Although the number of parents and students choosing virtual and blended schools in the United States is rising, new evidence suggests these schools lag significantly behind traditional brick-and-mortar schools, a brief released Wednesday finds. Researchers recommend a host of corrective measures, from temporarily halting virtual school expansions to devising more appropriate outcome measurements.
“Many virtual schools and blended schools have been promoted as an efficient, cost-effective way to bridge technology and learning, yet there is growing evidence that they’re failing to prepare their students for success,” said WEAC President Betsy Kippers. “Policymakers should hit the brakes on the rapid expansion of online schools until accountability measures are in place that ensure they’re no longer failing.”
Virtual Schools Report 2016: Directory and Performance Review recommends exactly that: that policymakers and education leaders place a moratorium on virtual and blended schools until accountability measures are established that can identify why these schools are failing.
The report found virtual and blended schools are failing students in on-time graduation rates, student-to-teacher ratio and English language arts.
“Too many virtual and blended schools are continuing to operate without accountability measurements, and this report urges policymakers to dig deeper and ask tough questions about why these schools are failing their students,” said Kippers. “Before states allow more virtual and blended schools to open, it’s critical that policymakers and educators do a better job at identifying the causes of widespread underperformance among online schools and hold failing schools accountable for their outcomes.”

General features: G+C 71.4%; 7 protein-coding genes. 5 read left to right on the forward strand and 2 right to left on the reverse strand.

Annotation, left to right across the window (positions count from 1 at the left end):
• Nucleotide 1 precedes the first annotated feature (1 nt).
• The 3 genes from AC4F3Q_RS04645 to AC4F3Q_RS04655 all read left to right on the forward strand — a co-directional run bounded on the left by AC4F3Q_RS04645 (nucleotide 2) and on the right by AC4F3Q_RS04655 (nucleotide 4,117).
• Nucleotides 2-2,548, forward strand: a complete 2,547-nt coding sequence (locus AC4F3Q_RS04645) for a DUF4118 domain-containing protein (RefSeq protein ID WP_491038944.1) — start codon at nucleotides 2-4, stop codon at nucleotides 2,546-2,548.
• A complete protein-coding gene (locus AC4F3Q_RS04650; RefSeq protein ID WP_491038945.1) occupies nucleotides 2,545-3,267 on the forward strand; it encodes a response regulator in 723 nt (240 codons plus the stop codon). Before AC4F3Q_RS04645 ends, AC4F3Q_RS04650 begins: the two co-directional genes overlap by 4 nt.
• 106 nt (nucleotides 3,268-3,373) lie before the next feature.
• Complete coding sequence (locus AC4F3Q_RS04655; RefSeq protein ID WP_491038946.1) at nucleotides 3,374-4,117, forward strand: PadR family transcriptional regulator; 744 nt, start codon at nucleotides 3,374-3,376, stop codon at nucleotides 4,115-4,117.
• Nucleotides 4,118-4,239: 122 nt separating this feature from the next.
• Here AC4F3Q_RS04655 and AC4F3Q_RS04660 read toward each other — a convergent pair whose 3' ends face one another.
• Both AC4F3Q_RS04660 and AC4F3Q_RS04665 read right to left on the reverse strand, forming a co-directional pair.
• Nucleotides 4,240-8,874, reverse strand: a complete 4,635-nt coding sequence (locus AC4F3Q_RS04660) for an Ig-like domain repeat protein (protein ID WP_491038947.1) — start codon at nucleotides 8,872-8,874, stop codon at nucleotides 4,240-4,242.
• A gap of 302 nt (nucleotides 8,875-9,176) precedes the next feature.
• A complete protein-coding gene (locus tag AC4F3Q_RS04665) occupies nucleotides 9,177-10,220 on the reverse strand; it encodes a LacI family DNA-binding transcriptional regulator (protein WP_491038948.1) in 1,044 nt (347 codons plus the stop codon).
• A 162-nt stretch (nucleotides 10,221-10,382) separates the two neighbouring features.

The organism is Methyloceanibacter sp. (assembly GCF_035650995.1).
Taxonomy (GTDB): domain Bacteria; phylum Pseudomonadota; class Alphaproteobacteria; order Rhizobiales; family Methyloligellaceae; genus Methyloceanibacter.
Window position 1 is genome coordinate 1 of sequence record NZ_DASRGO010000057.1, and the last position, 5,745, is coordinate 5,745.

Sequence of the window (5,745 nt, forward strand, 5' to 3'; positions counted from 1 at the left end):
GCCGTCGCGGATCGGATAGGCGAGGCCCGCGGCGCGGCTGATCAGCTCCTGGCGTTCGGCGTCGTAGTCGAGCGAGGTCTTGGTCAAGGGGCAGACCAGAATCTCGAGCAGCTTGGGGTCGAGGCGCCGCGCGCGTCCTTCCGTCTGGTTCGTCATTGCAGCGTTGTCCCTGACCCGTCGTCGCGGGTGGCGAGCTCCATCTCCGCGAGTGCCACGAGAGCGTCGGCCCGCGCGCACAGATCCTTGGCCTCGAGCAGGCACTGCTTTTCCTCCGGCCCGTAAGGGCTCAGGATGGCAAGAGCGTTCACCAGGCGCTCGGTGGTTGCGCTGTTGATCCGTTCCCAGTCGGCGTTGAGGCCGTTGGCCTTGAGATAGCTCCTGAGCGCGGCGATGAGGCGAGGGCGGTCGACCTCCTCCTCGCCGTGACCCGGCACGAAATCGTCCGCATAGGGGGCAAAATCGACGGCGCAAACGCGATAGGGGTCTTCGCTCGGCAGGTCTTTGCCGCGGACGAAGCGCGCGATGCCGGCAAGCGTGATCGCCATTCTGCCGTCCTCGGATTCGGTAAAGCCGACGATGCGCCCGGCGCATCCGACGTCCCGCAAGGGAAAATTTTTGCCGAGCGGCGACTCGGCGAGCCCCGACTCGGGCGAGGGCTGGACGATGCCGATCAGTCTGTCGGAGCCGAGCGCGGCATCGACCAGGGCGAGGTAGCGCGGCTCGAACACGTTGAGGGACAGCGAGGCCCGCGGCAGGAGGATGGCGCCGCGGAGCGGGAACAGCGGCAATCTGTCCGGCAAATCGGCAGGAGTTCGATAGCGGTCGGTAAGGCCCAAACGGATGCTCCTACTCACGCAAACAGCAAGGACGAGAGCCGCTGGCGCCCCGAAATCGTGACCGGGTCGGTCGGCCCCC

Despite these troubling findings, virtual and blended schools are continuing to expand without any guidelines or accountability measurements. Between the 2013 and 2014 school years, 447 full-time virtual schools enrolled approximately 262,000 students – up from 311 full-time schools enrolling 200,000 students just two years earlier – and 87 blended schools enrolled 26,155 students. Currently, there are 33 states with full-time virtual schools and 16 states have blended schools.
This report recommends that policymakers design new outcome measures for full-time virtual and blended schools to increase accountability and improve school performance. It also urges policymakers to create and enforce sanctions for these schools if they fail to demonstrate improved performance.
Additionally, authors of the report recommend policymakers require virtual and blended schools devote more resources to learning, especially by specifying a maximum ratio of students to teachers. State agencies should also require these schools to fully report data about student demographics and teachers. And new outcome measures should be designed appropriate to the unique characteristics of online learning.
The vast majority of students are enrolled in virtual schools operated by for-profit companies such as K12 Inc. and Connections Academy. Although for-profit corporations operate only 44 percent of virtual schools, these institutions account for 74 percent of all student enrollments. Additionally, for-profit virtual schools enroll an average of 1,027 students, compared to non-profit virtual schools that enroll an average of 286 students.
The National Education Policy Center produced the research brief, Virtual Schools Report 2016, with funding from the Great Lakes Center for Education Research and Practice.